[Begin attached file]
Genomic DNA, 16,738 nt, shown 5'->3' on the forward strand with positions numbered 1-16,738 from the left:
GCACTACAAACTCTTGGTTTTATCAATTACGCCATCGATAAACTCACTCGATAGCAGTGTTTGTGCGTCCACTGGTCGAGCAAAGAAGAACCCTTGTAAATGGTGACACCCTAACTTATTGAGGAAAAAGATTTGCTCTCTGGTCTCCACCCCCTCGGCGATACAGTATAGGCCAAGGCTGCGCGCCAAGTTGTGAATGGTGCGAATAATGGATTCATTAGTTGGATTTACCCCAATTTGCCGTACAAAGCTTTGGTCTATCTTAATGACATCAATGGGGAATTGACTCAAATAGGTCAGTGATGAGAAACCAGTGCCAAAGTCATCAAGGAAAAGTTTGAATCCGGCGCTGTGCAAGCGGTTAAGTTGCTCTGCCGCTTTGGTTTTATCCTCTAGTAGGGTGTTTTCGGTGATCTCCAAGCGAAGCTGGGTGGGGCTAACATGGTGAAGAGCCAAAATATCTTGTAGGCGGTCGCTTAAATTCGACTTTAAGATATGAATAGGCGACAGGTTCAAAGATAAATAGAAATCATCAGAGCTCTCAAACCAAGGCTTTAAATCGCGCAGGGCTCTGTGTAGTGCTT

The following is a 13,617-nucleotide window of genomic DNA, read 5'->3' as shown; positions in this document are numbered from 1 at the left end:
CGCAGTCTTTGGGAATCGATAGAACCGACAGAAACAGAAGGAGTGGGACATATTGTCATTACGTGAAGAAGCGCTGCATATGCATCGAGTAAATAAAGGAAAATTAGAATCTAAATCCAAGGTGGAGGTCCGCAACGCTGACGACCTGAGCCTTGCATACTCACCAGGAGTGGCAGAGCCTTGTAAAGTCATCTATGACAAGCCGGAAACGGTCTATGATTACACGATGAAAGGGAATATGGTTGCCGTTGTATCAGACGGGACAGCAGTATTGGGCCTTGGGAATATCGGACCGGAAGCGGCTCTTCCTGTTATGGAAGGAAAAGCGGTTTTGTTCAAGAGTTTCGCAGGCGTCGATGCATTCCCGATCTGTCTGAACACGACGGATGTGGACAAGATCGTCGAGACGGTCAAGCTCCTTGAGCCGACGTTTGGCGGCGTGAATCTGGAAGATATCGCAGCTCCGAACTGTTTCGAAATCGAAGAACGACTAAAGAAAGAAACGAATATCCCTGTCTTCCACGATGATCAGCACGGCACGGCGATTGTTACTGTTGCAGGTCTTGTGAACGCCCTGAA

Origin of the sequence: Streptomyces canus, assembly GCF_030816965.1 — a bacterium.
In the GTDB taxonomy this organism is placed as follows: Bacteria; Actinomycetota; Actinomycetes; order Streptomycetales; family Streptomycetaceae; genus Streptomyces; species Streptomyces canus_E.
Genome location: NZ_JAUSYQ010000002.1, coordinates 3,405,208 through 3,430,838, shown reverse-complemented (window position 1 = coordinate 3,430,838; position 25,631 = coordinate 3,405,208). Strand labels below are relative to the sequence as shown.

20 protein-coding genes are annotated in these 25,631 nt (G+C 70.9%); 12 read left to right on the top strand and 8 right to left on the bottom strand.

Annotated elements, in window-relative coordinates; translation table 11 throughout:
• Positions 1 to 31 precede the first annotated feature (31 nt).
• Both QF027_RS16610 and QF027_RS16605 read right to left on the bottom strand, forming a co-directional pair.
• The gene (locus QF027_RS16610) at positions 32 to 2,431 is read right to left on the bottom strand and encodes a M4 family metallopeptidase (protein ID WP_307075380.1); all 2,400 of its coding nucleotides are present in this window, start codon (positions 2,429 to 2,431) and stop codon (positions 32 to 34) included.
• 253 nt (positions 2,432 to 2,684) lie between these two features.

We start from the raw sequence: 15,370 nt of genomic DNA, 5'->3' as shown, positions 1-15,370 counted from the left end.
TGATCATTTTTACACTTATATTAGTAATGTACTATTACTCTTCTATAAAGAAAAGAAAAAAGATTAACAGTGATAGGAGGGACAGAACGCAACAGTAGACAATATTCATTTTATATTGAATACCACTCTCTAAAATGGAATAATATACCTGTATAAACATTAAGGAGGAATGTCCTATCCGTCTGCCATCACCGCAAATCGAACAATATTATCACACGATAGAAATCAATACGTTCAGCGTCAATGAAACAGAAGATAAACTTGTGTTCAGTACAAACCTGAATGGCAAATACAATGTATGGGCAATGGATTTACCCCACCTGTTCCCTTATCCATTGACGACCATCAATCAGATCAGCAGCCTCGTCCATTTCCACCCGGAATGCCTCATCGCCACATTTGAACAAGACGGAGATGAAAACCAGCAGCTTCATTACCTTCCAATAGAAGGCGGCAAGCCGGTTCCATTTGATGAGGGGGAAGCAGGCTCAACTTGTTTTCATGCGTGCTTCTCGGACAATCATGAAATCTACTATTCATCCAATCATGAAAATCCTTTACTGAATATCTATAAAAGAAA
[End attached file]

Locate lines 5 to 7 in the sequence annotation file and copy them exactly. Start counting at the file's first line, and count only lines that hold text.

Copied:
Origin of the sequence: Streptomyces canus, assembly GCF_030816965.1 — a bacterium.
In the GTDB taxonomy this organism is placed as follows: Bacteria; Actinomycetota; Actinomycetes; order Streptomycetales; family Streptomycetaceae; genus Streptomyces; species Streptomyces canus_E.
Genome location: NZ_JAUSYQ010000002.1, coordinates 3,405,208 through 3,430,838, shown reverse-complemented (window position 1 = coordinate 3,430,838; position 25,631 = coordinate 3,405,208). Strand labels below are relative to the sequence as shown.